A day-trading millionaire says he isn’t fazed by his favorite strategy blowing up

Panic station.
Panic station.
Image: Reuters/Yves Herman
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Seth Golden’s moment of fame came this summer, when the New York Times profiled him: The former Target logistics manager said he had made millions of dollars by betting on volatility—or more precisely, a lack of it. Since then, other people have wanted to know how they can get rich on this once-esoteric trade, too.

“I’ve been inundated by all different classes of investors since that time,” Golden said in an interview with Quartz. He launched a trading website at the end of last year that features a media outlet and a social platform. Golden said it allows him to continue trading, including betting on declines in the VIX index, colloquially known as the “fear gauge.”

This trade came unhinged this week as markets plunged, causing prices to whipsaw in record-breaking fashion. Yesterday, gauges that measure volatility, like the Cboe’s VIX index, had their biggest one-day percentage moves ever. The VIX tracks stock options tied to the S&P 500 index and is used to bet on how wild (or subdued) investors expect the equity market to be in the next month. It had recently traded near historic lows, and in an unusually narrow range.

Betting on volatility to decline is like picking up nickels in front of a steamroller, or so the saying goes. Two of the most popular ways to do it—the VelocityShares Daily Inverse VIX Short-Term ETN (ticker: XIV) and the ProShares Short VIX Short-Term Futures ETF (SVXY)—fell by 14% and 32% during regular trading hours yesterday, and then plunged another 80% in after-hours trading, according to Together, the products had attracted about $4 billion in assets before the carnage; investors’ holdings are worth considerably less today.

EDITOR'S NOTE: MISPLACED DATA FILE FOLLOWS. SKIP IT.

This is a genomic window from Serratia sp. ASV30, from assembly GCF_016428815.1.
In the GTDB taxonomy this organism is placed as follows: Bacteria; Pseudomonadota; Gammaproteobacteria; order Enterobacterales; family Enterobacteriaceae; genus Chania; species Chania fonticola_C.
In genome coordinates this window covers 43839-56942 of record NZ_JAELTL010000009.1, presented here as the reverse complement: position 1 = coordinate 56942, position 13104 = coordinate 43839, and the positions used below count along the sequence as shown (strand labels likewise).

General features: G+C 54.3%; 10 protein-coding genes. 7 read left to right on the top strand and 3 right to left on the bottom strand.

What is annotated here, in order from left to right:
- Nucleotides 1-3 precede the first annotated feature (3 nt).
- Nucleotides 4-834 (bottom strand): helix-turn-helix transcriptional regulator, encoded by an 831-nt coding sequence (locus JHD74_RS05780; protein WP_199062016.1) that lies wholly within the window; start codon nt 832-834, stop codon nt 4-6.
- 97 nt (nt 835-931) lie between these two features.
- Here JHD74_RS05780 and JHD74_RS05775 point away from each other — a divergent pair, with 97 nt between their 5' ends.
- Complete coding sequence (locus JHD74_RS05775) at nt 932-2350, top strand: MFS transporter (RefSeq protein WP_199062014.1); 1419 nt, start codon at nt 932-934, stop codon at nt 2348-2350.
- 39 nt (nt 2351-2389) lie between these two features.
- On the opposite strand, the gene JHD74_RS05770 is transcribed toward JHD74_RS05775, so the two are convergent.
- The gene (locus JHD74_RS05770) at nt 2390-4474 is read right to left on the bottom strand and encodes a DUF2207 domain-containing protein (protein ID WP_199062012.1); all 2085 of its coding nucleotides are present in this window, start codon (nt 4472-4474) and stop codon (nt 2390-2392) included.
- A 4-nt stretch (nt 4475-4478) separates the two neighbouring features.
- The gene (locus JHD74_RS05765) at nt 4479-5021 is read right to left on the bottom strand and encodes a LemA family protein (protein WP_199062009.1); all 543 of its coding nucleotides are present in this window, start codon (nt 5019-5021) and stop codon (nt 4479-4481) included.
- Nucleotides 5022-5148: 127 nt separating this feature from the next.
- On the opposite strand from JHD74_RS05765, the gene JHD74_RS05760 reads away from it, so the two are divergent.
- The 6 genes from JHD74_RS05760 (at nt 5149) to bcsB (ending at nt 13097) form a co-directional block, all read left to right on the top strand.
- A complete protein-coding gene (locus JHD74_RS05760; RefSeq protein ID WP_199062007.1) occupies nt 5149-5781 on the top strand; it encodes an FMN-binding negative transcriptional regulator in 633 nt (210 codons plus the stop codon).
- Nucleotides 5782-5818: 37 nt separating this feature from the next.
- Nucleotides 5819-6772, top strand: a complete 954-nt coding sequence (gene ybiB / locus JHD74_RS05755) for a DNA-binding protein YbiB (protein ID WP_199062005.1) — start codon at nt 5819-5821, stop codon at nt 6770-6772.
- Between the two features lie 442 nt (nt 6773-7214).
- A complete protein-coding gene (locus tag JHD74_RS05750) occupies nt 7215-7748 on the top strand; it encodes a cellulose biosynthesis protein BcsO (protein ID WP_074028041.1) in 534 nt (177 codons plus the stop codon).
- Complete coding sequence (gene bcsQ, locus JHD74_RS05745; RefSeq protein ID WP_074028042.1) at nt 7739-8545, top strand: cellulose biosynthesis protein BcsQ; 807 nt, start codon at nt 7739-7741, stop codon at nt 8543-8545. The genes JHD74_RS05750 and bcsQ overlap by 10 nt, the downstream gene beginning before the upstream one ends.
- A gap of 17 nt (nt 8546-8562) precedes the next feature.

“These people were picking up pennies,” said Altaf Kassam of State Street Global Advisors. “You can get wiped out in a day.”

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Golden, who lives in Florida, said he lost money on Monday, but it wasn’t anything he hasn’t experienced before. He said was able to hedge his positions in case the pandemonium persisted and had enough money to continue buying and selling. The main exchange-traded funds that are tied to inverse volatility were halted today after heavy losses, and XIV will essentially be liquidated (pdf).

What changed? There are several theories.

One is that central banks like the Federal Reserve have lulled markets into a false sense of security. The US central bank has propped up asset prices by lowering short-term interest rates and buying trillions of dollars of bonds to stabilize the markets after the financial crisis. As bond yields decline and the supply of assets shrinks, investors have been forced into riskier securities. That may have driven investors to buy equities en masse, with little differentiation or preoccupation with the risks.

Another theory is that the bets on volatility themselves managed to drive the VIX index lower, as money poured into assets like the inverse exchange-traded funds mentioned above. Credit Suisse runs the VelocityShares fund (XIV), and likely bet against (shorted) VIX futures to hedge its position. As the Swiss bank shorted more and more futures to keep up with the assets pouring into its fund, the VIX gauge itself declined correspondingly.

Both of those factors are now fading (spectacularly so, in the case of volatility-linked funds). Just about every economy around the world is growing, and rising wages in America have led some to believe that inflation will lead to more aggressive rate hikes than previously expected, alongside the gradual unwinding of the Fed’s $4.4 trillion balance sheet.

Overall, the market malaise may be short-lived because the economic underpinnings are strong, Kassam said. The Fed will tighten its policy so gradually that it will be “more boring than watching paint dry,” he said. Massive spikes in volatility probably won’t become the norm.

And an upshot to the recent violent moves is that derivatives markets may have rebalanced during the frenzy of trading. Instead of futures pressuring the VIX the ever lower, the balance may now be closer to neutral or even biased to higher volatility readings.

As for Golden, he says he appreciates the risks of betting against volatility and is taking a more measured approach this year, as making money on the VIX will be increasingly difficult: “That trading style or philosophy needs to be modified for the average trader.”